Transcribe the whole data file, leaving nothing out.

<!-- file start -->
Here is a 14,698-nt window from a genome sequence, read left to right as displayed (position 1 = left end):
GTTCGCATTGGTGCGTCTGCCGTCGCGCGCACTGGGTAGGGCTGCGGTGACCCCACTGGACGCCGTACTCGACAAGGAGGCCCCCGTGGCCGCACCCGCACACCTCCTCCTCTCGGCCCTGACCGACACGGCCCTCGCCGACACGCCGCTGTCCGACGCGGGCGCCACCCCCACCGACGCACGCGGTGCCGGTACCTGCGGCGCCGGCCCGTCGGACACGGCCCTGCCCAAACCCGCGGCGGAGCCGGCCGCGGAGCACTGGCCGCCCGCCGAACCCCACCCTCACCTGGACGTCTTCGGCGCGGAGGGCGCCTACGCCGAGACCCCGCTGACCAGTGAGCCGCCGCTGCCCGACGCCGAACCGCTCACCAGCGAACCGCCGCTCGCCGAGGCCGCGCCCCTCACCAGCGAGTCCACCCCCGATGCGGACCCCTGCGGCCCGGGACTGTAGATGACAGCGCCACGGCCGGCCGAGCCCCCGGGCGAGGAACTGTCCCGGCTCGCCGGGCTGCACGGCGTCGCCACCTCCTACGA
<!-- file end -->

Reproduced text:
Here is a 14,698-nt window from a genome sequence, read left to right as displayed (position 1 = left end):
GTTCGCATTGGTGCGTCTGCCGTCGCGCGCACTGGGTAGGGCTGCGGTGACCCCACTGGACGCCGTACTCGACAAGGAGGCCCCCGTGGCCGCACCCGCACACCTCCTCCTCTCGGCCCTGACCGACACGGCCCTCGCCGACACGCCGCTGTCCGACGCGGGCGCCACCCCCACCGACGCACGCGGTGCCGGTACCTGCGGCGCCGGCCCGTCGGACACGGCCCTGCCCAAACCCGCGGCGGAGCCGGCCGCGGAGCACTGGCCGCCCGCCGAACCCCACCCTCACCTGGACGTCTTCGGCGCGGAGGGCGCCTACGCCGAGACCCCGCTGACCAGTGAGCCGCCGCTGCCCGACGCCGAACCGCTCACCAGCGAACCGCCGCTCGCCGAGGCCGCGCCCCTCACCAGCGAGTCCACCCCCGATGCGGACCCCTGCGGCCCGGGACTGTAGATGACAGCGCCACGGCCGGCCGAGCCCCCGGGCGAGGAACTGTCCCGGCTCGCCGGGCTGCACGGCGTCGCCACCTCCTACGA